But Sara, 34, hung in until Sunday.

Her toughness was no surprise to those who loved her. If anyone could pull off a challenge, it was Sara, the Melbourne mother-of-two whose letter to her sons Hugh, now 3, and Alfie, 21 months, as she was facing her mortality last October made global news and did what she wanted it to do, raise money and awareness for brain cancer.

Waking on her daughter’s last day, Helen – sleeping at the hospice with the rest of the family, Sara’s father Adrian, brother Mike and sister Stephanie – kissed her forehead and said hello. Then Sara stopped breathing.

“It was a privilege to be there,” says Helen. “It was actually really, really beautiful. Hard to believe, but it was.”

Her engineer husband Leigh Chivers, 34, who had been at home with Hugh, arrived soon after to be with his wife.

“When she did pass, after an hour or two she looked like she did on our wedding day,” he says.

“All her features really came out. She looked so young.”

Diagnosed with three incurable brain tumours last March – she had previously fought the disease in 2008 – the marketing executive was still absorbing her death sentence when the next hammer blow fell.

In a rare and shocking coincidence, in September Alfie was also diagnosed with brain cancer.

Facing the unimaginable galvanised Sara. Wanting to leave her boys a tangible legacy, she publicised her reality in the hope it would open government purses and find a cure in time to help Alfie.

“He needs me to champion his cause,” she said. “He needs me to keep on living.”

Sara and Leigh turned to fundraising, and in December, Alfie was on his wheelchair-bound mum’s knee when she presented The Project’s Carrie Bickmore with a cheque for over $60,000 for her brain cancer charity, the money all raised in months.

Palliative care is no place for a young mother who had run half marathons and moved to London solo for work. Sara turned it into her private HQ; increasingly unable to talk, she welcomed friends with cakes and coffee, and wept with disbelief seeing her story in Vogue in a copy the magazine expressed to her as time ran out.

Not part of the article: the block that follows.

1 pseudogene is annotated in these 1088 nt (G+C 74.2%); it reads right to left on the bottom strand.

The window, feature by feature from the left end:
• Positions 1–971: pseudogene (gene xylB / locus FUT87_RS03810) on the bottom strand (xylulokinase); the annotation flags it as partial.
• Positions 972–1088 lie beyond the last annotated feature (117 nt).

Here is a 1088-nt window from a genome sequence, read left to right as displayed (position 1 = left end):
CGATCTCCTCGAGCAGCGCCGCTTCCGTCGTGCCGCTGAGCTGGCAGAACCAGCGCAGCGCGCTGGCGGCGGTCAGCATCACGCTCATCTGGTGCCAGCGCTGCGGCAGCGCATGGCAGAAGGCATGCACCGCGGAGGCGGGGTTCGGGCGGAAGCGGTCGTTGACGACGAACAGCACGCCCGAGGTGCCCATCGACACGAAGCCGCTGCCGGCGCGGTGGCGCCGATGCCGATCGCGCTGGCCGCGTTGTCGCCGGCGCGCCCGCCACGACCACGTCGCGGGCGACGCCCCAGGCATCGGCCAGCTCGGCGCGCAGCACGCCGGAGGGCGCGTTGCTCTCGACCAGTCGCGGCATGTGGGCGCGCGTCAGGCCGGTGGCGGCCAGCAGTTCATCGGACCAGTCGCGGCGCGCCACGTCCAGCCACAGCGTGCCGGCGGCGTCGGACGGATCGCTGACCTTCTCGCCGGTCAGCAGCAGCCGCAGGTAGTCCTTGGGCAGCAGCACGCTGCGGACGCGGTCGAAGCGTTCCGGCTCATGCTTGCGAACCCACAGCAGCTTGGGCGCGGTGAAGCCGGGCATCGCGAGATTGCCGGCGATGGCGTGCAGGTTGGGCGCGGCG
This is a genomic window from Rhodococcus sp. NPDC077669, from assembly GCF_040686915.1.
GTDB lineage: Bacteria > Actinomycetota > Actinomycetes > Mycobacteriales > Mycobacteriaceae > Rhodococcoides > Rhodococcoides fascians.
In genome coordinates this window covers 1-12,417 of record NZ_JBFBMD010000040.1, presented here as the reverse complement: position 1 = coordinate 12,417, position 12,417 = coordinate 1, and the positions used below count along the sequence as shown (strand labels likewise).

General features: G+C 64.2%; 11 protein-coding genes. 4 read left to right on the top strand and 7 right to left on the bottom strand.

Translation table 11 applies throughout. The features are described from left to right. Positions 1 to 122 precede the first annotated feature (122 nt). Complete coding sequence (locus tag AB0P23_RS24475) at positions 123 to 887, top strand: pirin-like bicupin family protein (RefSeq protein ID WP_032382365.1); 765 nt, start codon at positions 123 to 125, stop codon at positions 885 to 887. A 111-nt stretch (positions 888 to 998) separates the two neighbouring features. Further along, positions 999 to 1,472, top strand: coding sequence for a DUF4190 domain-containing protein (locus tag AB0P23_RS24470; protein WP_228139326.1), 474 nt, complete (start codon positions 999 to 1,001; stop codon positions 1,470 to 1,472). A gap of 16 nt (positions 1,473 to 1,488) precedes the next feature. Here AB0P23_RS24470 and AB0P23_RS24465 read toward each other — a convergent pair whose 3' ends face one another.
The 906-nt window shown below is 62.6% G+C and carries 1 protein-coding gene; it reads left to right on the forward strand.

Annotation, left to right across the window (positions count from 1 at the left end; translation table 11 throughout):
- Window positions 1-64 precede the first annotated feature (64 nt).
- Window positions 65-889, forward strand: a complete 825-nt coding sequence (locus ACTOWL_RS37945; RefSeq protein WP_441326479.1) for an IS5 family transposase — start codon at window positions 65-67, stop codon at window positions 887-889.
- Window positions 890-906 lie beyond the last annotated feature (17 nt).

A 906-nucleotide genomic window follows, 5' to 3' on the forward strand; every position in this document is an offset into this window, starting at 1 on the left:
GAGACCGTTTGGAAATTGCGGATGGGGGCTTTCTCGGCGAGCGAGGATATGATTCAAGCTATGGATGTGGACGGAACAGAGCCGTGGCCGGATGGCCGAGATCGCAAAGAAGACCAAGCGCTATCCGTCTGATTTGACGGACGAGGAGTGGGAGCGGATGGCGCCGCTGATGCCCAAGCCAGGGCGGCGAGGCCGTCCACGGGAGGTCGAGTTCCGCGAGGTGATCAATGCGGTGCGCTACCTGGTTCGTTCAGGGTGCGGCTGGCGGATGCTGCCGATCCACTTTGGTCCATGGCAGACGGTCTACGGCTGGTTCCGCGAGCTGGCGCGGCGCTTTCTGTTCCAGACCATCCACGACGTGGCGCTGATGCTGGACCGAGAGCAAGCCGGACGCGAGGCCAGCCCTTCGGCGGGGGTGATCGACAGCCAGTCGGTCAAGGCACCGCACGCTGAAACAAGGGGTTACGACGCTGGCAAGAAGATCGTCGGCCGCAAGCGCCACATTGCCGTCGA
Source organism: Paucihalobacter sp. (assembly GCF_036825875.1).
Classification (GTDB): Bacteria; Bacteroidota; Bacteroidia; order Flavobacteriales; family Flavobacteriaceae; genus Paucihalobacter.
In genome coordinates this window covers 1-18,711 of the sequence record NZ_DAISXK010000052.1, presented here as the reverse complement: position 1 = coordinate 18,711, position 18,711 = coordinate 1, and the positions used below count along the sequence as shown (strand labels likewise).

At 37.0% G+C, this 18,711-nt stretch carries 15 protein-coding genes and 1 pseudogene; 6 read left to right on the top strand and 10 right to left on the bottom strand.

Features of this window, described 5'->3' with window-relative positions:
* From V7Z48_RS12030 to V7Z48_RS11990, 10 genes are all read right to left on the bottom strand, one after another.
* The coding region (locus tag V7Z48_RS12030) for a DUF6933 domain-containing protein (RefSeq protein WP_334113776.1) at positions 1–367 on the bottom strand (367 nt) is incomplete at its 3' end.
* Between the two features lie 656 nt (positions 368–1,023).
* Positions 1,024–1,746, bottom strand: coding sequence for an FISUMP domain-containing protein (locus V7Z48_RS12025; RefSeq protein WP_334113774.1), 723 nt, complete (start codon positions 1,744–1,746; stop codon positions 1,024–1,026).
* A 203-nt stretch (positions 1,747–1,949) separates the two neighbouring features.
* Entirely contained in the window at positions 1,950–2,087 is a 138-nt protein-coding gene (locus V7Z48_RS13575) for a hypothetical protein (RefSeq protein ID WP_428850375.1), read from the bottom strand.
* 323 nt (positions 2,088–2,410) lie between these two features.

“Even in the last weeks when she was struggling to talk and couldn’t walk, she still managed to laugh,” says her friend Mia Greves.

“No, it was more of a roar! I’m grateful that cancer didn’t rob her of that. My mate Sara was still there.”

Friday, August 25, 2017

Medicine in the kitchen: Mum-of-two, 34, reveals the old family recipes she uses to cure her children’s common colds

Winter may almost be at it's end, but those common colds, flus, and coughs are still rearing their ugly head.

But now one Perth mum-of-two is sharing the old family recipes she uses to help keep her children healthy - with ingredients straight out of the pantry.

Carol Heaton, 34, first made one of these natural remedies when she was visiting family in Canada with her eight-month-old son Zavier in April.

He was sick with an ear infection, was very congested, and constantly coughing. But Carol's options for treatment were limited because of his age.

'As he was only six months old at the time, there wasn't much I was able to give him to alleviate his symptoms,' she told Daily Mail Australia. 

She put a baby balm on his chest and used a saline spray on his nose, but nothing was doing the trick.

Then her family insisted she try a natural cough syrup that they had been using for many years, and it only required two ingredients.